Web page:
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Sunday, April 28, 2013

Rotten by Michael Northrop [Review]

Genre:
Young Adult, Contemporary Fiction, Realistic Fiction, Drama
Publication.Date  April 1st 2013 (Hardcover edition)
Pages:256
Published By:  Scholastic Press
WebsiteMichael Northrop 

Rotten
My review copy:ARC provided by the publisher in exchange for an honest review.
Where to get:


A troubled teen. A rescued Rottweiler. An unlikely friendship.

Jimmer "JD" Dobbs is back in town after spending the summer "upstate." No one believes his story about visiting his aunt, and it's pretty clear that he has something to hide. It's also pretty clear that his mom made a new friend while he was away---a rescued Rottweiler that JD immediately renames Johnny Rotten (yes, after that guy in the Sex Pistols). Both tough but damaged, JD and Johnny slowly learn to trust each other, but their newfound bond is threatened by a treacherous friend and one snap of Johnny's powerful jaws. As the secrets JD has tried so hard to keep under wraps start to unravel, he suddenly has something much bigger to worry about: saving his dog.
(Goodreads)

We park on the side street near the 7-Eleven and climb out into another hot, hazy day. The air is different in Brantley. I can't say exactly why, but then Mars says, "Smells like butt sweat," and I guess that sums it up pretty well.
There's a bench outside the post office, just down the street. Rudy and I sit on it and plaster these responsible-citizen looks on our faces. The goal is to look friendly and positive without looking deranged or stoned. Rusy's T-shirt features skeletons arranged in all the major sexual positions, so it's a fine line. 
Rudy knocks on the door. I'm still half-asleep, so the first thing I say is really dumb: "Hey man. I was about to take a shower."
He shakes his head and says, "Well, I'm not  joining you, if that's what you mean." 
I know right away that this is bad. The blood is deep red and dangerous looking, and as I'm watching, a fat drop falls from the tip of his middle finger right into the crisscrossed laces of one of his fake Jordans. This is bad, bad, bad. Not many people lose their lives to dog bites these days. But lots of dogs do. 


     Emotionally affecting and thematically poignant, Rotten is a great, deliciously readable story. Despite the serious (often heartbreaking) subject matter, the overall tone of the book is light and easy to digest. Meaningful, but not heavy. This heartfelt and insightful tale teaches us about the importance of love, trust and friendship (whether it's between two people or a man and man's best friend), and that everyone deserves a second chance. A really heart-warming, deep and honest story, capable of being both funny and moving. Books like this one get my tail wagging!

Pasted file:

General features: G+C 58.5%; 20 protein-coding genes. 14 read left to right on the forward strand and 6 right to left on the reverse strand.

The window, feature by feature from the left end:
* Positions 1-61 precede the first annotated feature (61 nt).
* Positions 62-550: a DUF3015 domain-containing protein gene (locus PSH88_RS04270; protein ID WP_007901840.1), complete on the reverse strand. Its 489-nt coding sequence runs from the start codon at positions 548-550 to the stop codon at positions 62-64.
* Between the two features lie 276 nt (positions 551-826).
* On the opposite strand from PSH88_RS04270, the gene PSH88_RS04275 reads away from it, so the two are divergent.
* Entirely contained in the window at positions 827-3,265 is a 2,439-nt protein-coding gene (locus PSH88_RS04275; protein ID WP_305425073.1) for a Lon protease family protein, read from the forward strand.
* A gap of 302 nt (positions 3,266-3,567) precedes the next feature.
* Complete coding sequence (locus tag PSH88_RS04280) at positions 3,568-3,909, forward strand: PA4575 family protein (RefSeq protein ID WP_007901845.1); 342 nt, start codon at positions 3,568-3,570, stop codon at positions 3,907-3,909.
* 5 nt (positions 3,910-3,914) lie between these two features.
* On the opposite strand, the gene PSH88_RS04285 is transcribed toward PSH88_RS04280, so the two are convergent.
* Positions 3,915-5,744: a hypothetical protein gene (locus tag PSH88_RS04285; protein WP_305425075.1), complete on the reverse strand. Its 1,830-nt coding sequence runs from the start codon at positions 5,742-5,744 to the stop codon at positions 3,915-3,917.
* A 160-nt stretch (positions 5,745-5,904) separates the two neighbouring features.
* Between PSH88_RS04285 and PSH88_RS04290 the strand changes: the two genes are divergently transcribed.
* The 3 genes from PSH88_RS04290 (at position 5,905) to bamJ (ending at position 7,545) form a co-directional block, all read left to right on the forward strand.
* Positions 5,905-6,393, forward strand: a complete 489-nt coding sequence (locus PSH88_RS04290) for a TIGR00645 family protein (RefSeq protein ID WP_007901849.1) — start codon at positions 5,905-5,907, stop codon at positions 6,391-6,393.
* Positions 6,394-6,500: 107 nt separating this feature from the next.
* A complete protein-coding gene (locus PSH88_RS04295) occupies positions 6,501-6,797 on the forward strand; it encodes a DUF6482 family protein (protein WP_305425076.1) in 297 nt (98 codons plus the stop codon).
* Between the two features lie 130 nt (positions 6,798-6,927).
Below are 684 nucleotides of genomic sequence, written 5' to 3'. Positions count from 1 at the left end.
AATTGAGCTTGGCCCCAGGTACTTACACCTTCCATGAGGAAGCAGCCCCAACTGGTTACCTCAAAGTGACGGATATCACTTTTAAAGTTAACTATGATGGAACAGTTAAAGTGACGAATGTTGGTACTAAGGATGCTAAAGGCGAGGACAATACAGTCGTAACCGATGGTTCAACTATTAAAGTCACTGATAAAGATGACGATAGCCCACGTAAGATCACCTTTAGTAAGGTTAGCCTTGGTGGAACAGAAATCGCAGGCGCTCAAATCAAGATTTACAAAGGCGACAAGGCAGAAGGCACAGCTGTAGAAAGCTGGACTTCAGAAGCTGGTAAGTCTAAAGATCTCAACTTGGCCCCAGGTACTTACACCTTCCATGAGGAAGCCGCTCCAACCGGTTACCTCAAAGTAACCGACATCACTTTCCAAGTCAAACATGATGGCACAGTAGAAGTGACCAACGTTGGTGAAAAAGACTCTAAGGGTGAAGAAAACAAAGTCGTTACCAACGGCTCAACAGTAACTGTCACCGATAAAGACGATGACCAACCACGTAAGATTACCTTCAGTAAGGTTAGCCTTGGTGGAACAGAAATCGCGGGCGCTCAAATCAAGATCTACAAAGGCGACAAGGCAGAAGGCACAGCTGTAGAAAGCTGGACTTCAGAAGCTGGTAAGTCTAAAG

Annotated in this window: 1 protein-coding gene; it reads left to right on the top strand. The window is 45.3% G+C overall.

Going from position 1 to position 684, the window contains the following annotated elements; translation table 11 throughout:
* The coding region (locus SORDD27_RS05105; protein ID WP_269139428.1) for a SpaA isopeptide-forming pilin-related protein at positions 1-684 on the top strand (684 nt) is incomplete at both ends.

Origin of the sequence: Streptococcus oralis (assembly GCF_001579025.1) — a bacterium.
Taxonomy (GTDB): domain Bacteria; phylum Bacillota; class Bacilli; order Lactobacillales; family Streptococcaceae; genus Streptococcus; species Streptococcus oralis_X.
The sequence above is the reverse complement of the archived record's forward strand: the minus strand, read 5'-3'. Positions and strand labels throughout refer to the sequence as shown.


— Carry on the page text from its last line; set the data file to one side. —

JR isn't even technically my dog. He's half my dog, and it wasn't that long ago that he felt like even less than that. But now that he's in trouble? Now that he gets taken away first thing in the morning and I don't even know if he's coming back? Now he feels like my dog. Because I know what that feels like. He's had it tough, and he didn't even mean it anyway, and no one really has a clue about him. So, yeah. Sounds like my dog to me. 

     When JD comes home after spending his summer "upstate" supposedly visiting his aunt, he finds a surprise waiting for him. A black, furry surprise with a sweet tooth for biscuits. JR (Johnny Rotten, like the lead singer of the Sex Pistols) is a big and dangerous-looking Rottweiler who is afraid of his own shadow. He's a rescue dog with abuse-filled past. JD's mom adopted him while JD was away. Of course, not one of JD's friends knows where he really spent his summer, though they all seem to agree on one thing: it wasn't with his aunt. When JR gets in trouble for biting one of JD's friends, the secret that JD is so determined to protect is about to be unveiled. JD might lose a whole lot more than just his face, though. He might lose his new-found friend. 

    Rotten is both very entertaining and thought-provoking. I especially loved the conversational tone of the narrative and the sparkly dialogues. The back and forth between JD and his friends is strikingly realistic and delightfully hilarious. I thought Michael Northrop did a fantastic job portraying teenage interactions! They're quirky, laugh-out-loud funny and painfully honest. I loved all the jokes and punch lines, and thought the dynamics of their relationships were very believable. The characters felt real, and that's what made this book shine in my eyes. 

     I really liked the lead character, JD. He is pretty much a regular guy, with a regular personality, but there was something about him that really made it easy for me to warm up to him. He's suspicious by nature, he doesn't trust easily and he often has a hard time opening to people. In that sense, he's a lot like JR, and that's probably why they connected so well. At the same time, he's very loyal and protective of both his mom and JR, which really made me love him a lot! He's been through some rough times himself, and so he understands and feels for JR. And he's determined to create a good, warm and loving home for him. He's definitely a good kid and a great protagonist! 

     Rotten is a book that really speaks to your heart. In my opinion, it's a story that can be enjoyed by both girls and boys, teens and adults alike. Animal lovers and realistic fiction fans will definitely love this one! I highly recommend it!


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